Spinach & Onions

Spinach and onions love cool weather. Every year in early spring I’m anxious to get them planted. Warm temperatures make the spinach bolt, and as it sends up its flower and seed stalk, it quits putting out leaves. Onions also don’t like it hot, so we can hardly get these two planted too early.

But I’m trying. Near the garlic beds in the new orchard are a few beds already composted, limed, and ready to plant. I thought I might mulch these unplanted beds and then pull the mulch back in early spring to get a jump on the spinach and onion crop.

I’d heard about planting spinach in late fall and letting it over-winter as a small plant. Maybe we should try that. The back of the spinach package recommends fall planting and covering the young seedlings with a protective mulch or plant bed row cover.

Eric and Cher blew us away last summer with their huge Walla Walla onions. In answer to our queries, we learned they had planted seed in August and set out the plants later in the fall. They mulched them with hay or straw. I asked Eric to buy extra seed next time, and he brought it over this summer.

An old carrot bed wasn’t doing anything productive, so we made seven rows in it and planted the small black seeds of the Walla Walla, Sweet Vidalia type onion. Soon the bed was full of plants which we kept relatively free of weeds during the fall.

It’s been a busy year, and before I knew it November arrived. Seems kind of cold, late and wet to think about planting a garden, I briefly thought to myself, but the hopeful side soon popped up. “We’ll never know if we never try,” was the thought that joined with, “you can*t harvest it if you don’t plant it,” and up the hill we went.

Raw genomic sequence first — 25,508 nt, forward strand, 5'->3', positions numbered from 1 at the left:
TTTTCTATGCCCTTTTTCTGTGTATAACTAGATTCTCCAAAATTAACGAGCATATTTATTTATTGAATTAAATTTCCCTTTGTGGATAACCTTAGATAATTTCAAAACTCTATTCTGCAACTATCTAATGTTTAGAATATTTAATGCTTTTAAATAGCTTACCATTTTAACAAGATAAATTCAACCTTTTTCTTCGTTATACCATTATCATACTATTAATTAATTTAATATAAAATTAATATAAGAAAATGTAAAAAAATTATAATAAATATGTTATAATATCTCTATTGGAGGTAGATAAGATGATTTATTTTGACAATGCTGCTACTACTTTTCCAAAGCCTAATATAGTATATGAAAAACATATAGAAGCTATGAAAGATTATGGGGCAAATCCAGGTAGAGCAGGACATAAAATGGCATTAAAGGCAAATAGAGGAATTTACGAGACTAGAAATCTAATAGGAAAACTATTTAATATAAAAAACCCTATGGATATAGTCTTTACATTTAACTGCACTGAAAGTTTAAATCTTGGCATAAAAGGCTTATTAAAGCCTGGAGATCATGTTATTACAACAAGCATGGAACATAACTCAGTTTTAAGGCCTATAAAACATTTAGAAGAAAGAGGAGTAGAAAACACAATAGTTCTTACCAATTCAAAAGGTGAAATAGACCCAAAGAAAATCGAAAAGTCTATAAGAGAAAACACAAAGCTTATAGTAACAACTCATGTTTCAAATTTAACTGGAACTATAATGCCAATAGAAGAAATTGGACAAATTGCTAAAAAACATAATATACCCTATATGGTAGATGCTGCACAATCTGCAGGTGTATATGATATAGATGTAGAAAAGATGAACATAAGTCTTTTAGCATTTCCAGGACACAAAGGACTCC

I hoed shallow furrows in the first of the beds, which are about 175 feet long. The row closest to the garlic patch got Indian Summer spinach seed in it, and the next row was planted in Tyee spinach. I thinly sprinkled the seed about an inch apart, and then gently raked over the rows.

The next bed received the slender onion plants. Wondering how far apart to set them out, we recalled Eric and Cher’s onions being six inches in diameter. So we aimed for a six-inch spacing, again with only two rows to the bed.

Normally I like three in a bed, but the question of how to get mulch between such tight rows plagued me. With plenty of space, I figured it’d be easier to mulch and the onions wouldn’t be too crowded together. Soon, two pretty, green rows graced the bed.

There will still plants left over, and an empty bed nearby was begging for them. As we started planting the two rows of onions, the spinach seed in my shirt pocket began making noise. I suppose it was just shuffling in its package, but I thought it was wanting to be planted.

That’s when I remembered an old gardening trick, companion planting. Spinach and onions are companions, they like to grow near each other. Spinach is grown for its leaf, and has a tap root. Onion on the other hand, is grown for its bulb, and has small, raying rootlets which stay near the soil surface. So they each take different nutrients to grow and utilize a different layer underground. Both like it cool, I don*t know yet whether they*ll like winter weather.

As you can imagine, I picked up the hoe and made a row right down the middle of the bed. Flanked by Walla Wallas on either side, another 175 feet of spinach seed awaits its fate. It poured late that night and all of the next day, which was Election Day. I faithfully went to the polls and cast my vote-spinach for senator and onion for governor.

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